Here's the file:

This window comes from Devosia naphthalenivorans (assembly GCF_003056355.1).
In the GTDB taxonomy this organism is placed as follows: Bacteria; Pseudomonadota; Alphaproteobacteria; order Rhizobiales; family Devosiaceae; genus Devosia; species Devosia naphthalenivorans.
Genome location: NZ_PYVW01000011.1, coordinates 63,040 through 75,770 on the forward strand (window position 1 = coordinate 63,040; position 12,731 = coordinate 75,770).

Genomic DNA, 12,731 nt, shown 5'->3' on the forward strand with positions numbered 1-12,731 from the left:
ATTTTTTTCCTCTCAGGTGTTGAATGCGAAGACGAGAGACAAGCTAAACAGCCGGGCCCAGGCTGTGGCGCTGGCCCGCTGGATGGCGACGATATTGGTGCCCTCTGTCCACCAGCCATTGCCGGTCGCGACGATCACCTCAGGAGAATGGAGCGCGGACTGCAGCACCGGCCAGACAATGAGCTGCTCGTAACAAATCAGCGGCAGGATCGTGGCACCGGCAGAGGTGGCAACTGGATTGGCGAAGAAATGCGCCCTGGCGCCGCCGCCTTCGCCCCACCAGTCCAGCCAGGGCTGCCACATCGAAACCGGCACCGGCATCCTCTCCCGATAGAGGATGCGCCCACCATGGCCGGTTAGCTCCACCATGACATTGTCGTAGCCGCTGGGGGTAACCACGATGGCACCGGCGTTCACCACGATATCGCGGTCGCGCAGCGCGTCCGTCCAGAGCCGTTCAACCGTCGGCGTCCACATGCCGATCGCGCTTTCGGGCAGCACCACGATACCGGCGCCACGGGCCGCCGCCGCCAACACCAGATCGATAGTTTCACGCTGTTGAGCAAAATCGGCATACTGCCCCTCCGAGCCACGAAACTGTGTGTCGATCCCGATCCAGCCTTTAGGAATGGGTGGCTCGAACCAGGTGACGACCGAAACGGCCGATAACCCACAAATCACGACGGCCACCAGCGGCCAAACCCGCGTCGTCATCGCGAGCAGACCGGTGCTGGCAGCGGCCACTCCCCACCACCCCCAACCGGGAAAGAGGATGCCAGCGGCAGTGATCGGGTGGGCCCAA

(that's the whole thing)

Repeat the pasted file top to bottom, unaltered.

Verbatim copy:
This window comes from Devosia naphthalenivorans (assembly GCF_003056355.1).
In the GTDB taxonomy this organism is placed as follows: Bacteria; Pseudomonadota; Alphaproteobacteria; order Rhizobiales; family Devosiaceae; genus Devosia; species Devosia naphthalenivorans.
Genome location: NZ_PYVW01000011.1, coordinates 63,040 through 75,770 on the forward strand (window position 1 = coordinate 63,040; position 12,731 = coordinate 75,770).

Genomic DNA, 12,731 nt, shown 5'->3' on the forward strand with positions numbered 1-12,731 from the left:
ATTTTTTTCCTCTCAGGTGTTGAATGCGAAGACGAGAGACAAGCTAAACAGCCGGGCCCAGGCTGTGGCGCTGGCCCGCTGGATGGCGACGATATTGGTGCCCTCTGTCCACCAGCCATTGCCGGTCGCGACGATCACCTCAGGAGAATGGAGCGCGGACTGCAGCACCGGCCAGACAATGAGCTGCTCGTAACAAATCAGCGGCAGGATCGTGGCACCGGCAGAGGTGGCAACTGGATTGGCGAAGAAATGCGCCCTGGCGCCGCCGCCTTCGCCCCACCAGTCCAGCCAGGGCTGCCACATCGAAACCGGCACCGGCATCCTCTCCCGATAGAGGATGCGCCCACCATGGCCGGTTAGCTCCACCATGACATTGTCGTAGCCGCTGGGGGTAACCACGATGGCACCGGCGTTCACCACGATATCGCGGTCGCGCAGCGCGTCCGTCCAGAGCCGTTCAACCGTCGGCGTCCACATGCCGATCGCGCTTTCGGGCAGCACCACGATACCGGCGCCACGGGCCGCCGCCGCCAACACCAGATCGATAGTTTCACGCTGTTGAGCAAAATCGGCATACTGCCCCTCCGAGCCACGAAACTGTGTGTCGATCCCGATCCAGCCTTTAGGAATGGGTGGCTCGAACCAGGTGACGACCGAAACGGCCGATAACCCACAAATCACGACGGCCACCAGCGGCCAAACCCGCGTCGTCATCGCGAGCAGACCGGTGCTGGCAGCGGCCACTCCCCACCACCCCCAACCGGGAAAGAGGATGCCAGCGGCAGTGATCGGGTGGGCCCAA